...for every undergraduate who happens to pick up this volume. Whenever.
This is the best time of your life. You get that, right?
Look here, five sprightly essays written by dead-clever students typing furiously about classic stories that matter to them and have moved them. That's all it took. But it can only happen in this Utopia you find yourselves in -- in serious and committed undergraduate life. All this mountain of effort -- months of reading, thinking, editing, revising, banging foreheads against the doorjam at 3 am when you can't think of a better metaphor than doorjam -- all this stomach-jellifying hard work subsidized by simply being in college, marinating in the society of eager readers and thinkers and guessers and what-if lovers and their sometimes amazed teachers.
You know this is a rare treat, right? And you may never experience it again. Pinch yourself. Notice the buzz. Take notes. Because in a year or so, weeks in some cases, a lot of you will be leaving the groves of academe to agonize inside the blinkered world of bottom-lines, of bland and obvious utility, of bloody-minded seriousness. A world that doesn't give a toss what you may think of the deliciously impractical hints and allegations raised in the next black-and-white pages of the eternal book that you are right now holding in your hands.
Oh, bland new world that has such creatures running it! Because these five essays are magic! They can defy time. I guarantee you 250 years from the very moment that these particular liver-spotted fingers are typing this phrase -- "this phrase" -- some inquisitive soul will be reading these pages again, in some form, and being delighted to see what five young scholars once had to say about Tristram Shandy and William Faulkner and Paul Auster and John Lyly and Confucius.
This is art. This is criticism. This is news that stays news. Enjoy.
And pass it on.
Department of English, University of Maryland
Graduate Student Reader
- Robert M. Berman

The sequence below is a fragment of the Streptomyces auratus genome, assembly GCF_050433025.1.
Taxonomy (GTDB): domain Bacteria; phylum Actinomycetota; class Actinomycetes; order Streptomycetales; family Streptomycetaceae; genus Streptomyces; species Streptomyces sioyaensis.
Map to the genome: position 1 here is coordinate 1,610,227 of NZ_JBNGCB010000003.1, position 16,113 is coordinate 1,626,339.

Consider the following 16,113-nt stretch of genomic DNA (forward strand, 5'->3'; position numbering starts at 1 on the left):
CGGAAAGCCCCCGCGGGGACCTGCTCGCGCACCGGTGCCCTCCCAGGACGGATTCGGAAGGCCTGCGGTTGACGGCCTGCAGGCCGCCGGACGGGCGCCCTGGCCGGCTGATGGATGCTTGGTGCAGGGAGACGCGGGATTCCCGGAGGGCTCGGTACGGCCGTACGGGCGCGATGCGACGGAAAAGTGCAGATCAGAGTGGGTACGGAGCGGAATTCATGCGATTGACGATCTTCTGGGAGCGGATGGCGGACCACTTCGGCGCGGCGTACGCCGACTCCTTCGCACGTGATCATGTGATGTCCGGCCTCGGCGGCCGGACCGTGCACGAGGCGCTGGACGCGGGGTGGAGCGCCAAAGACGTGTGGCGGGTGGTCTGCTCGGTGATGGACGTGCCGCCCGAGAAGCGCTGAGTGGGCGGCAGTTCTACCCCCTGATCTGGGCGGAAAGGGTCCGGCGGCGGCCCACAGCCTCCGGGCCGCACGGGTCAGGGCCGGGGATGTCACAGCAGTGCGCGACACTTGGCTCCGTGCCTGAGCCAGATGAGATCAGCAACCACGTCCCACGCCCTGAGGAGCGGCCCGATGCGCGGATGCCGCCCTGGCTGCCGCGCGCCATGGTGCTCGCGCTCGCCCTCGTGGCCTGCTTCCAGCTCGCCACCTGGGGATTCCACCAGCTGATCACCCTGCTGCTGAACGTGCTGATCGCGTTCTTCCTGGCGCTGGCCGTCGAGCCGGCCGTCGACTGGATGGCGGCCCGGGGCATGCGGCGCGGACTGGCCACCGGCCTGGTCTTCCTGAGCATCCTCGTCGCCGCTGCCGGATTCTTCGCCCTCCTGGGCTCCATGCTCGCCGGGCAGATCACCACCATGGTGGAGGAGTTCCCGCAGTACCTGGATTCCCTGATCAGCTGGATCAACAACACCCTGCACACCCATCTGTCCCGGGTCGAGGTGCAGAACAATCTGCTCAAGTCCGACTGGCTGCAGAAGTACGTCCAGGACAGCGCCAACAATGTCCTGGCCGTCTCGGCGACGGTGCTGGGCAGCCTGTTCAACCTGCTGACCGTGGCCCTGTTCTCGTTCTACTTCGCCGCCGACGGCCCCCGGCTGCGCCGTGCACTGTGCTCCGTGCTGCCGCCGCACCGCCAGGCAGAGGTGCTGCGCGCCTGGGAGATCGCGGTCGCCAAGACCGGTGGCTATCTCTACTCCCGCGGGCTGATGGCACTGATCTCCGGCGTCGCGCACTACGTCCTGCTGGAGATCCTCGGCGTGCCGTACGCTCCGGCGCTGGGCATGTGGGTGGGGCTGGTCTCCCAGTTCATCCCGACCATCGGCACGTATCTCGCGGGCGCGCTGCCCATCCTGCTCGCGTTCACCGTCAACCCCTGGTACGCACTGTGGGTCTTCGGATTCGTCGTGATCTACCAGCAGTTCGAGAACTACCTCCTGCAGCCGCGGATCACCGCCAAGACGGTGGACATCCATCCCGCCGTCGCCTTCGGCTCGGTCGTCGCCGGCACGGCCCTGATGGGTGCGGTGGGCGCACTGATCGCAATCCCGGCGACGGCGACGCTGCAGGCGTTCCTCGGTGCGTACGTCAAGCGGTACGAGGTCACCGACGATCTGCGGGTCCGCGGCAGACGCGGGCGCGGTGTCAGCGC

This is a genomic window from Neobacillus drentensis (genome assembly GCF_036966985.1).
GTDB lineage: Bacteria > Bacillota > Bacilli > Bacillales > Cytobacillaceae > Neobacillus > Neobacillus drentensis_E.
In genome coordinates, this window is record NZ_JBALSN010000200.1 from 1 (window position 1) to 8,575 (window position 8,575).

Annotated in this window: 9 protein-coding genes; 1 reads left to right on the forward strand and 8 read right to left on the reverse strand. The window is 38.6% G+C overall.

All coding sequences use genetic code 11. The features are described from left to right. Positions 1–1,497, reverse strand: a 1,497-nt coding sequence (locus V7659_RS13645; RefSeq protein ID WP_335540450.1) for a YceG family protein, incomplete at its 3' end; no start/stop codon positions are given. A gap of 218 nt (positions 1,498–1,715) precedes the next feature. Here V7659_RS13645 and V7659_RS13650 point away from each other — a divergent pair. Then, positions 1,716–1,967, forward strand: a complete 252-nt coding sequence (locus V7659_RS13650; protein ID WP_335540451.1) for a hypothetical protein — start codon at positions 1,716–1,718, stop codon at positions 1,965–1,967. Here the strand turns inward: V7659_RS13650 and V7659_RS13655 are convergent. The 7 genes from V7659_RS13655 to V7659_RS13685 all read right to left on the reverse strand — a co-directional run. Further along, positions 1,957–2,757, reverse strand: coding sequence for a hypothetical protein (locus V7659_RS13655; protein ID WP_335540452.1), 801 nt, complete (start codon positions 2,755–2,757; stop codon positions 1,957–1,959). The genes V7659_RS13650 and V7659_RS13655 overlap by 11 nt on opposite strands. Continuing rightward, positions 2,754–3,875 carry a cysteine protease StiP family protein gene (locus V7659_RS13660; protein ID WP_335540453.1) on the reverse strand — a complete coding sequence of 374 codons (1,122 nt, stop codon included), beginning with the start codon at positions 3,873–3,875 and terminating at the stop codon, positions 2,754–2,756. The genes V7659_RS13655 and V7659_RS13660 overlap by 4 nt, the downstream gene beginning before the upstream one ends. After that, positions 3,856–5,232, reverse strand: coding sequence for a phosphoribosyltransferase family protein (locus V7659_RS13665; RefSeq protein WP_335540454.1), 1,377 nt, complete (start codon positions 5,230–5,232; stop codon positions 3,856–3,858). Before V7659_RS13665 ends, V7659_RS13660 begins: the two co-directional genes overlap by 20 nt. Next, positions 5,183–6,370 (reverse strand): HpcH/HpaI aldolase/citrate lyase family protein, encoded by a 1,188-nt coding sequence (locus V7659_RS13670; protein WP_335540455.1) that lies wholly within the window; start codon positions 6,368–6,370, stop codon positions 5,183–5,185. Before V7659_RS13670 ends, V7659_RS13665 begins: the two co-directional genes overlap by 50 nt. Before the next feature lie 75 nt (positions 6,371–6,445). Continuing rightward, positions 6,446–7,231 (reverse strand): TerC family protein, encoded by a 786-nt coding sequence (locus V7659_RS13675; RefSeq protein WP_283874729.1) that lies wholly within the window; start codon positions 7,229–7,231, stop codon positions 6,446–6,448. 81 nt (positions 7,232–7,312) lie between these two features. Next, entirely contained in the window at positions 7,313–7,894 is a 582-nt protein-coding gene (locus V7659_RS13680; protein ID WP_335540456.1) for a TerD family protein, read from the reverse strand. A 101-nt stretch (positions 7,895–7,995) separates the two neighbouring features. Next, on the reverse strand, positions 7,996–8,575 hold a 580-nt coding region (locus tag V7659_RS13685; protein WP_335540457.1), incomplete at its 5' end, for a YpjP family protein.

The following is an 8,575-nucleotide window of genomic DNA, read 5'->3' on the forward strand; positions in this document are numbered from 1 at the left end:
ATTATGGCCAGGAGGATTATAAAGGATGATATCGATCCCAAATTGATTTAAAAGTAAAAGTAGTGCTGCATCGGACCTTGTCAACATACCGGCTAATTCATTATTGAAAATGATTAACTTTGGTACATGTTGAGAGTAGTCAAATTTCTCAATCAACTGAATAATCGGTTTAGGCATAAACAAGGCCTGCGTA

- Aidan Boyd *
- Tajah Ebram *
- Brady Fauth *
- Corinne Galanko
- Mary Garhart
- Shannon Goff
- Shane Goodhue *
- Ariel Jones *
- E. Jackson Molleur *
- Theresa Park
- Monica Parks *
- Yevgeniya Portianko
- Charles Powell
- Laura Russell
- Ethan Salem
- Lenaya Stewart
- Emily Tuttle
- Madeline Wilson *
Those with an asterisk (*) provided additional editorial support.
- Amy Merritt
- Professor Thomas Moser
- Catherine Bayly
Spring 2013 Essays
Southern Literary Onomastics: The Civil War and Its Post-structural Consequences in Light in August
William Faulkner’s literature can be seen to operate thematically around a close attention to names and naming, as a way of highlighting issues of memory, lineage, objectification, and identity in the antebellum and post-Civil War South. The war shredded all notions of permanence of objects and places by giving former property legal personhood, turning wealthy plantation-based communities into ghost towns, and renaming counties in honor of Southern nationalists.
The Confucius of Europe, The Tillotson of China: Oliver Goldsmith and the Construction of Chinese Otherness
Imagining his own epitaph as written by a Chinese man of letters, eighteenth-century author Oliver Goldsmith once described himself as “justly styled the Sun of Literature and the Confucius of Europe” (Spence 73). As generous a designation as it is, why Goldsmith would liken himself to the figure of Confucius is somewhat unclear. Perhaps it had something to do with Goldsmith’s widespread celebrity or his advocacy of certain social and political mores.
The Interplay of Genders in Lyly's Galatea
Taking into account the strict codes of both play-making and gender that abounded in Renaissance England, it may be surprising to consider how much cross-dressing and gender bending occurred in the theater. In John Lyly’s late sixteenth-century play, Galatea, we see two women, played by boy actors, disguise themselves as men and fall in love. Given Galatea’s plot, it is unsurprising that the gender issues of the period pervade it.
Trauma, Shattered Reality, and a Return to Narrative Structure
“Trauma, in order to be communicated and integrated into one’s personal knowledge of the past as well as that of the collective, must be narrativized.”—Ilka Saal (459)
Uncle Toby and the London Gazette: The Use of Contemporary Text in the Re-Creation of the Past
Text can both make and tell a life. Laurence Sterne’s The Life and Opinions of Tristram Shandy, Gentleman heavily utilizes text in order to tell the life that one experiences. Tristram’s Uncle Toby lives his life constantly recreating the memory of the Battle of Namur through both text and physical fortifications. Outside in the yard, Toby and Trim spend their days building defenses to reenact the battle in which they both fought and experienced injuries.